The Incredible Shrinking Man: in 1957, the title alone instantly announced the film as part of a carnivalesque roll call of recent releases—The Beast from 20,000 Fathoms, Creature with the Atom Brain, Day the World Ended, It Conquered the World—an oral poetry of apocalyptic ballyhoo as much a part of the era’s soundtrack as rock and roll. In a moment when mushroom clouds billowed over test sites in Siberia and Nevada, entrepreneurs peddled fallout shelters, mothers worried about milk being tainted by radiation, and the future promised imminent satellite warfare, those films collapsed anxieties about rogue technology and global wipeout into roller-coaster fun. They coalesced gradually into a mélange of alien intelligences and dysfunctional computers, a menagerie of blobs, crawling eyes, oversize insects, and monsters spawned by atomic testing or misguided genetic experiments. Over time, they found a niche in the culture as their own parodies, a waxworks of sexual malaise, political paranoia, and midcentury American banality. Only occasionally—as in Forbidden Planet or Not of This Earth or I Married a Monster from Outer Space—did a tremor of the uncanny pierce the generic trappings like a message from a doomed planet, a hint of their original promise: direct contact with the fantastic, the unearthly, the incredible.
The most distinctive—and most truly fantastic—film of all was the one that rigorously pared away fantastic trappings. The Incredible Shrinking Man is a movie without space voyages or extraterrestrials or futuristic science or monsters (irradiated or otherwise), the sorts of elements that director Jack Arnold had deployed so ably in It Came from Outer Space (1953), Creature from the Black Lagoon (1954), and Tarantula (1955). Radiation there is, in the form of a white mist of undisclosed origin, but the person exposed to it does not morph into a destructive giant wreaking havoc on skyscrapers. The technology brought to bear—a panoply of state-of-the-art medical testing devices—proves unable to help. The monsters are a house cat and a spider, of normal dimensions and inclinations. Instead of panicked crowds fleeing from death rays, there is a crowd of gawkers and prying reporters trying to get a peek at the unfortunate Scott Carey: gawkers like the intended audience for most of the fifties science-fiction cycle to which the film belonged, who came, after all, in the expectation of seeing people crushed, melted, or vaporized by superhuman forces.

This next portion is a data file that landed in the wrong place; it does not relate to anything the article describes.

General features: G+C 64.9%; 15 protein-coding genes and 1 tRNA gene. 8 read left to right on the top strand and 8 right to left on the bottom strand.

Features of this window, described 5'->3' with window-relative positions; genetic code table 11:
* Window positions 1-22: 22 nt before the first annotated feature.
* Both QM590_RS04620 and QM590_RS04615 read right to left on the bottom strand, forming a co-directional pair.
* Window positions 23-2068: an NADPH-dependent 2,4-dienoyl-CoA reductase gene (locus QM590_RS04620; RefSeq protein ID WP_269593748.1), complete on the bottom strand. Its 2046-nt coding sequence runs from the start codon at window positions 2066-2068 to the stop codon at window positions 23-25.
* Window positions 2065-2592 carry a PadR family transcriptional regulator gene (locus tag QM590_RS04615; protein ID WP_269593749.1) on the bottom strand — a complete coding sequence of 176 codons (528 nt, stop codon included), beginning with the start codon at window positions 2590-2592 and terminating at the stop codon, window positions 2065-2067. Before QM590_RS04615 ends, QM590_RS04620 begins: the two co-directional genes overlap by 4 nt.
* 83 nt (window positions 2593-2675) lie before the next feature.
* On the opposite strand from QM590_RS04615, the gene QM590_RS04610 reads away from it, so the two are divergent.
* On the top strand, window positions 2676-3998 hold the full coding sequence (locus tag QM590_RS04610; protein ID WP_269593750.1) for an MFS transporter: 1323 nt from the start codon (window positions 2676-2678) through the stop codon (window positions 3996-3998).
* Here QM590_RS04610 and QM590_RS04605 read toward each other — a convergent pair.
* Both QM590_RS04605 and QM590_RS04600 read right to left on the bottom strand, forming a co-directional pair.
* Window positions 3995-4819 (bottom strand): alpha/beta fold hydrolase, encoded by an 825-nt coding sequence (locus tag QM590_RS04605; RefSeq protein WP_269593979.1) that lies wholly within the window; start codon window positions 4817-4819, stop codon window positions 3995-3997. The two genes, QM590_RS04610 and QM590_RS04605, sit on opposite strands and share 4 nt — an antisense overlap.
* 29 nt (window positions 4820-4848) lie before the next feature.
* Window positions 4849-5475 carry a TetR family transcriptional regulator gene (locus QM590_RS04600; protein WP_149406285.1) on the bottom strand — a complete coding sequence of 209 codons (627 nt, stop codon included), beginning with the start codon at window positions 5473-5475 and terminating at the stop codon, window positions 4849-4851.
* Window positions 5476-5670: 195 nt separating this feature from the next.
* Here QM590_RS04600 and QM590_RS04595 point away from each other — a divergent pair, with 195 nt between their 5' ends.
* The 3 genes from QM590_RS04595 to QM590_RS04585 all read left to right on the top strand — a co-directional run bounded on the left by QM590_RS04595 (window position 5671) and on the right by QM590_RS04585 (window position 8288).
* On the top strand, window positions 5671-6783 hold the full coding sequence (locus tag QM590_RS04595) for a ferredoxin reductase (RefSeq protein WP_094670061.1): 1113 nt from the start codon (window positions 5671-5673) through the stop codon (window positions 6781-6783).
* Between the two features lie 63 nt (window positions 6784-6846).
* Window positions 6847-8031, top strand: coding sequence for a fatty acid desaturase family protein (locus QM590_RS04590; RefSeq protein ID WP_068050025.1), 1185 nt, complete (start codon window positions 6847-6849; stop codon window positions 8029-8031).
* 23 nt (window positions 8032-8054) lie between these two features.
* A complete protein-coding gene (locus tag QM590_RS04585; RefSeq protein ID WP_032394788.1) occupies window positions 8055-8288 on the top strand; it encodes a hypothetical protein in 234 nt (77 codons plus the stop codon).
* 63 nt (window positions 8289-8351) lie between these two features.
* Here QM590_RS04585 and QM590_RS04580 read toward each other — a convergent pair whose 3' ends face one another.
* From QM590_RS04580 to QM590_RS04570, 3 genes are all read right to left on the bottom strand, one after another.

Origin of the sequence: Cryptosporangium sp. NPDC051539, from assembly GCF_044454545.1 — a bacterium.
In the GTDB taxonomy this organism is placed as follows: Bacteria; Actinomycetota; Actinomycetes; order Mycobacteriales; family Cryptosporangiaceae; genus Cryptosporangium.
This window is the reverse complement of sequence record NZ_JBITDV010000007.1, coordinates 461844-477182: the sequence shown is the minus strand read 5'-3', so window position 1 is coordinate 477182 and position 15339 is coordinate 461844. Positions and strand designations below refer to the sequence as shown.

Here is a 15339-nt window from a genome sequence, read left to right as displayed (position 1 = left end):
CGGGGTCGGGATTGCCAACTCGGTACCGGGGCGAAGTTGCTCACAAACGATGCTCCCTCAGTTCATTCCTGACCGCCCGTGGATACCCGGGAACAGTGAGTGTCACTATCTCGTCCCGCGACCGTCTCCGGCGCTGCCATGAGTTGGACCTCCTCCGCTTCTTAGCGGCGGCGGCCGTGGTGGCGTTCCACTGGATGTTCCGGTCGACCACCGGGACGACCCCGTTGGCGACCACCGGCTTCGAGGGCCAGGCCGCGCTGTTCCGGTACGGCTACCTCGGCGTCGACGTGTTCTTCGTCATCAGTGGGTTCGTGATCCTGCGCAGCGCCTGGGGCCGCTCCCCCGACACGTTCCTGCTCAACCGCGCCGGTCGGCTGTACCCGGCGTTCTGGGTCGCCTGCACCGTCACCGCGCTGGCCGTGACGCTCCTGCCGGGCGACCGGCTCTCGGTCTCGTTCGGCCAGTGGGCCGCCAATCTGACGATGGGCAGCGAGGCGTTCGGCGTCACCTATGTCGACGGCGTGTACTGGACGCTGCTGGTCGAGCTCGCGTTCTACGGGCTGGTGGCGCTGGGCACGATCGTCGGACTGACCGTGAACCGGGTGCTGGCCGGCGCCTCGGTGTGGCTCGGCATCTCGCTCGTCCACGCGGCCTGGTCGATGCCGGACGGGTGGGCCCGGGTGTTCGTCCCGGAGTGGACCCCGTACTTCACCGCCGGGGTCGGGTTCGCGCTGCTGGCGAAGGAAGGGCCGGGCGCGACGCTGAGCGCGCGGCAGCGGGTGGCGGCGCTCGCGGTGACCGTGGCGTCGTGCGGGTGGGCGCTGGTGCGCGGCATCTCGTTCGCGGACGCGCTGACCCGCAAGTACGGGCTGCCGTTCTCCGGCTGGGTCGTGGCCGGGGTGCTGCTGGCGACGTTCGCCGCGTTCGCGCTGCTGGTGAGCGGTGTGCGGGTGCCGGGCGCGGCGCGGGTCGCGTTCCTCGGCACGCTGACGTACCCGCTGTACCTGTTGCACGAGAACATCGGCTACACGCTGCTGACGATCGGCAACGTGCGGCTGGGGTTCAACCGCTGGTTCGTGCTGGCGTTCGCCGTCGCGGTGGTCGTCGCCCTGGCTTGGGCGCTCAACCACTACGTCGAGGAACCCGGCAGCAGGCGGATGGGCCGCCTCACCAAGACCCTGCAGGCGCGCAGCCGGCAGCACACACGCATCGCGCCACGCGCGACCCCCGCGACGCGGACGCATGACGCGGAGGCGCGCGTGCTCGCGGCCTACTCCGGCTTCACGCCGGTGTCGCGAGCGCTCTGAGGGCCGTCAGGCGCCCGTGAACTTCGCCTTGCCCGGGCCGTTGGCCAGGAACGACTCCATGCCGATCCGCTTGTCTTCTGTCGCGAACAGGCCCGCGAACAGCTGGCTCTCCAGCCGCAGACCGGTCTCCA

That Richard Matheson’s 1956 novel The Shrinking Man reached the screen as The Incredible Shrinking Man was a marketing decision. But in Matheson’s screenplay, the epithet is coined by exploitative tabloids. For his inexorably dwindling protagonist, at this point just tall enough to peer over a windowsill to see the crowd outside, the adjective channels his accumulated bitterness: “The incredible Scott Carey, the shrinking freak! . . . See how funny I am? The child that looks like a man!” The outburst registers strangely in a genre that rarely made much appeal to empathy. Yet what viewer could deny being one of the gawkers, amused (however uneasily) by the succession of visual surprises as the shrinking hero attempts to cope with grotesquely large armchairs and telephones and pencils, not to mention a wife who looms over him like a mother summoning her recalcitrant child to bed? The spectator’s relation to Scott can feel uncomfortable. Easier to take his plight as an occasion for extraordinary sight gags than as a premonition that we are all shrinking men and women in waiting.
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Modern in conception but postmodern in effect, the film hailed by many as the greatest ever made has been the subject of cinephilic passion and intense critical analysis since its release in 1941.
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